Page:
So with Doctors blessings, starting 2 years ago, I made it my mission to try, test, and sample as many of the leading therapies and meds as possible in a one-day window. This was based on Dr. Goldstein’s and others observations that “done correctly, except for ADs and other slow to peak drugs, there should be no reason you can’t know if a medicine is working for you within hours if not minutes.”

Like Paul Newman’s character in The Verdict, I look at my health each morning now and declare, “There are no other days. Today is the day.”  And then I proceed to change a dose, augment a supplement, or try a new one.

I know what you’re thinking. Making myself a petri dish for real time lab experiments can be dangerous. Please note, I agree, and am not advocating the wholesale abandonment of our doctors, or ignoring published research. But let’s remember that Dr. Barry Marshall discovered the amazing cure for ulcers only by ingesting a beaker full of bacteria, and seeing how his body reacted.  Again, it comes down to how much time you have- for me as a Baby Boomer with limited years left, I need to test these things fast. Fortunately, by reason of battling this disease for over 2 decades, I have accumulated some of the best M.D.s in my rolodex, located all over the world, who work with me as I experiment.

Time and space prohibits my detailing the hundreds of meds I have tested on my body in this manner, so instead I will give you a snapshot of a living, dynamic example of Kelvin Lord’s typical Disneyland Experience day. This just happened a few days ago:  

It was the end of a long week, and 15 minutes before my last appointment was going to arrive, I felt the brain-fog trying to return. That my body was tired was a given. But I also felt my mental acuity diminishing. I was having a hard time coming up with words that had more than one syllable. In the old days, following the “rules” I had one recourse- go to bed and make it dark in the room, and hope that in about 24 hours, I might feel a little better.

However on my new “maximized experience” program, because I needed to feel better NOW, in 10 minutes or less, here’s what I did:

-Got a blue syringe and shot myself 2 ML of B-12;
-Changed the needle and gave myself a shot of Nexavir;
-Injected .5ml Glutathione IM;
-Ingested two tablespoons full of coconut oil;
-Chugged 8 oz. of fresh carrot, celery and garlic juice;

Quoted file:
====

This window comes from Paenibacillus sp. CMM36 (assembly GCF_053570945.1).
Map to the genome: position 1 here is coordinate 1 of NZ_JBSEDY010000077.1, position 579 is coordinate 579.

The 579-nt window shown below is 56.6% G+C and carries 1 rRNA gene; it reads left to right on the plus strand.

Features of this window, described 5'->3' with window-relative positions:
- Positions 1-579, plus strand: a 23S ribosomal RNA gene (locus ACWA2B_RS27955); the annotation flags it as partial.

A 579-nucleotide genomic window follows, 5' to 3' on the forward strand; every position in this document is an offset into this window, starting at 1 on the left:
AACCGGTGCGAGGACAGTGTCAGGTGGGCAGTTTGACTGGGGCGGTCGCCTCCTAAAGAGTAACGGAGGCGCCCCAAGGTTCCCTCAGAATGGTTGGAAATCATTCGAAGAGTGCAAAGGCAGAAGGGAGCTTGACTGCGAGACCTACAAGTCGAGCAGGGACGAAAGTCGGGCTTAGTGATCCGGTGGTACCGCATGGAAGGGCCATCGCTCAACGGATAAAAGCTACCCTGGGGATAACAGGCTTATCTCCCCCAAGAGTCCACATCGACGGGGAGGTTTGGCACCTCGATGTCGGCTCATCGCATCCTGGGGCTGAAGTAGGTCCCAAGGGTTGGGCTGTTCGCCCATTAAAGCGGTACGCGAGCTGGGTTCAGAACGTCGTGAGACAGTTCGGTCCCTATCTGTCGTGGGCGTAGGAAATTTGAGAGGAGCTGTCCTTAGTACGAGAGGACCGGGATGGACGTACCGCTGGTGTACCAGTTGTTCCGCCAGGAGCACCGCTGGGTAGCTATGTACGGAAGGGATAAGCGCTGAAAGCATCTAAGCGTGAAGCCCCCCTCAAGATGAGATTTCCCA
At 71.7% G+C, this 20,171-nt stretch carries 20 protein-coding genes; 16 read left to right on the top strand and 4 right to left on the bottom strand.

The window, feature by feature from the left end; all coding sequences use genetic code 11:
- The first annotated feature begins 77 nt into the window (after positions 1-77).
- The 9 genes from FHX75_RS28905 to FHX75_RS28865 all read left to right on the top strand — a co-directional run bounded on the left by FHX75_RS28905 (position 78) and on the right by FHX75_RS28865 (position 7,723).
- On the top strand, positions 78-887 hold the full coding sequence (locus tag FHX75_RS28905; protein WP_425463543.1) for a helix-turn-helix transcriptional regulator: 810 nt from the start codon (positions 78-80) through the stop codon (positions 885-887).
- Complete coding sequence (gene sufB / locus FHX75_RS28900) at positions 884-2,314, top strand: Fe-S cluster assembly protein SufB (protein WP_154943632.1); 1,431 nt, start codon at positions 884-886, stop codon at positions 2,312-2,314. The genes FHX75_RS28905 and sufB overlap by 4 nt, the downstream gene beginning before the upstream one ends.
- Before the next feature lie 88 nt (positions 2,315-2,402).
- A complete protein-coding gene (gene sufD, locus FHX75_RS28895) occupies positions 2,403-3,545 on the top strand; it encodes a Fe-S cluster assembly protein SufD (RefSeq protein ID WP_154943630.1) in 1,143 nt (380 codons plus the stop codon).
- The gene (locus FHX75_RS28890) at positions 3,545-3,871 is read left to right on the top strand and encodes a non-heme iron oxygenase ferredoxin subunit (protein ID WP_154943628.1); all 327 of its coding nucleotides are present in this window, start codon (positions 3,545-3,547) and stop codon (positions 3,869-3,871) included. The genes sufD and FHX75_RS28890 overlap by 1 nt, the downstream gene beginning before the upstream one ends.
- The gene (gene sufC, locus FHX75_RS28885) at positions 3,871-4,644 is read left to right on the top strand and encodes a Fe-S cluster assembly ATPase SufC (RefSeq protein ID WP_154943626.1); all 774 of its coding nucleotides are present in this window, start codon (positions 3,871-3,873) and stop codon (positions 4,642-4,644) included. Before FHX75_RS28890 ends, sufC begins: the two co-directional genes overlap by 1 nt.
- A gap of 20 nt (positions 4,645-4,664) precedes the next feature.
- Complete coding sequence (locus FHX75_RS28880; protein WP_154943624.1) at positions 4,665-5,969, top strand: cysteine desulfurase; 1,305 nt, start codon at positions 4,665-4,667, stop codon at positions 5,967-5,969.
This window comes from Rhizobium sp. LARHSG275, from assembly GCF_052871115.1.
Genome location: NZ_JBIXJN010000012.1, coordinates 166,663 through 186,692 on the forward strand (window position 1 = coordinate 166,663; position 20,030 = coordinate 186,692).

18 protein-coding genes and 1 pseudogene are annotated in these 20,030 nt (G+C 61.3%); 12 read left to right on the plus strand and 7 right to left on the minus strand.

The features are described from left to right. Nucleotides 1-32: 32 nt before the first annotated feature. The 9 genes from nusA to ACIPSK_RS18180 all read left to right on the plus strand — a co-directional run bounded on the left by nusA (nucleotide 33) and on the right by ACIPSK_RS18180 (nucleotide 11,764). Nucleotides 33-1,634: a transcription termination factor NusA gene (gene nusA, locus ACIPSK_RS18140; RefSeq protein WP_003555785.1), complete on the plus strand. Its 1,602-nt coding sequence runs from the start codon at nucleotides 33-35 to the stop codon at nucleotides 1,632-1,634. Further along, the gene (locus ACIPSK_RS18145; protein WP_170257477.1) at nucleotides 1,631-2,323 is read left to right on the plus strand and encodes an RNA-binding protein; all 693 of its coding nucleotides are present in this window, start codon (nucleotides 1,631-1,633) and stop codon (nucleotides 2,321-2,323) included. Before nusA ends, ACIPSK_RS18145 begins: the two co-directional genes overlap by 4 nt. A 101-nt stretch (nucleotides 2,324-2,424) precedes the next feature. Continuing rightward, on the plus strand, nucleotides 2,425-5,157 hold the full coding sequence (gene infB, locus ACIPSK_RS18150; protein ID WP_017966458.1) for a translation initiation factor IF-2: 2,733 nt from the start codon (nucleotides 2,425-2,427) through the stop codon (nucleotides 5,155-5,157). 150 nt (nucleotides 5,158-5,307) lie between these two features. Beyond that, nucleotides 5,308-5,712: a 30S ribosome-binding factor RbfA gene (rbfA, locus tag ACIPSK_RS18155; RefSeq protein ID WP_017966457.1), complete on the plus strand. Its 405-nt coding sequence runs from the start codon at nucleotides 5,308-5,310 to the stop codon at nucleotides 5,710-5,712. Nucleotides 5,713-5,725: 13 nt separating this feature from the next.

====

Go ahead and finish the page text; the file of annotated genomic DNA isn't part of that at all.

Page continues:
-Gave myself a coffee, nitazoxinide, garlic oil enema;
-Rubbed in some topical pregnenolone/DHEA;
-Took a half-dose of low dose naltrexone. 

The result?  In less than 10 minutes my body had more energy, my mind was refocused, and my emotions were more peaceful.  I had my meeting with no problems, and even though it ran long, I could hang in there.

Are you waiting weeks or months to get “permission” to try something that other patients or doctors are using? Perhaps you should think about speeding that process up. Today when I read about a new treatment that has promise, or see a blog post by a patient trying a new supplement, I no longer file that away for 3 months from now. I send an email to one of my doctors, ask him or her if I can try this, and take it from there. Often the medicine is not available in the USA, so I figure out ways to get it through different distributors.

I have had meds delivered to me from Canada, Europe, South America, Australia and New Zealand.  For those of us who are using Immunovir- you know that comes from Canada and Ireland. Yes, there is a law in the USA that supposedly prohibits it, but recent DEA rulings have indicated that they will not prosecute anyone for personal use or importation of non-narcotic medicine from foreign sources if no more than 3 months supply.  Probably because so many Seniors have been getting their meds from Canada, currently the DEA is not enforcing this prohibition.  

We also get meds from other sources. With my doctor’s blessing I have treated the parasites I picked up in South America with a medicine designed for horses- yes, veterinary grade Ivermectin. I get this at the “Tack” store for equines. It cost me $12 for the horse version.  If I had to get the human version in Europe called Stromectin, I’d be out $1200 with shipping.

The first time I took the horse medicine that came with a picture of Clydesdale on it, I said to my wife as we sat down to dinner: “I don’t think this is working.”

“How much did you take?” She asked. “How many mgs?”

Lowering my head and thrusting my front foot forward, I pawed the ground three times,  Mr. Ed style. Tap - tap – tap. 

“Ah, 3 mgs. Good boy!” my wife responded, getting the joke. “Now let’s get you some food. You must be hungry as a…”

Wednesday, February 27, 2013

Having a Regular Day

The timing of the blindness couldn’t have been worse. It was 5:30AM.  I was driving in a new town, on a frozen highway, in the cold pre-dawn morning darkness, when it secretly crept up on me.  

I had just left the all night pharmacy having picked up a few items on special my wife said we really needed, and I struggled to get the defroster on. For some reason, the windshield wouldn’t clear completely. But I motored on anyway.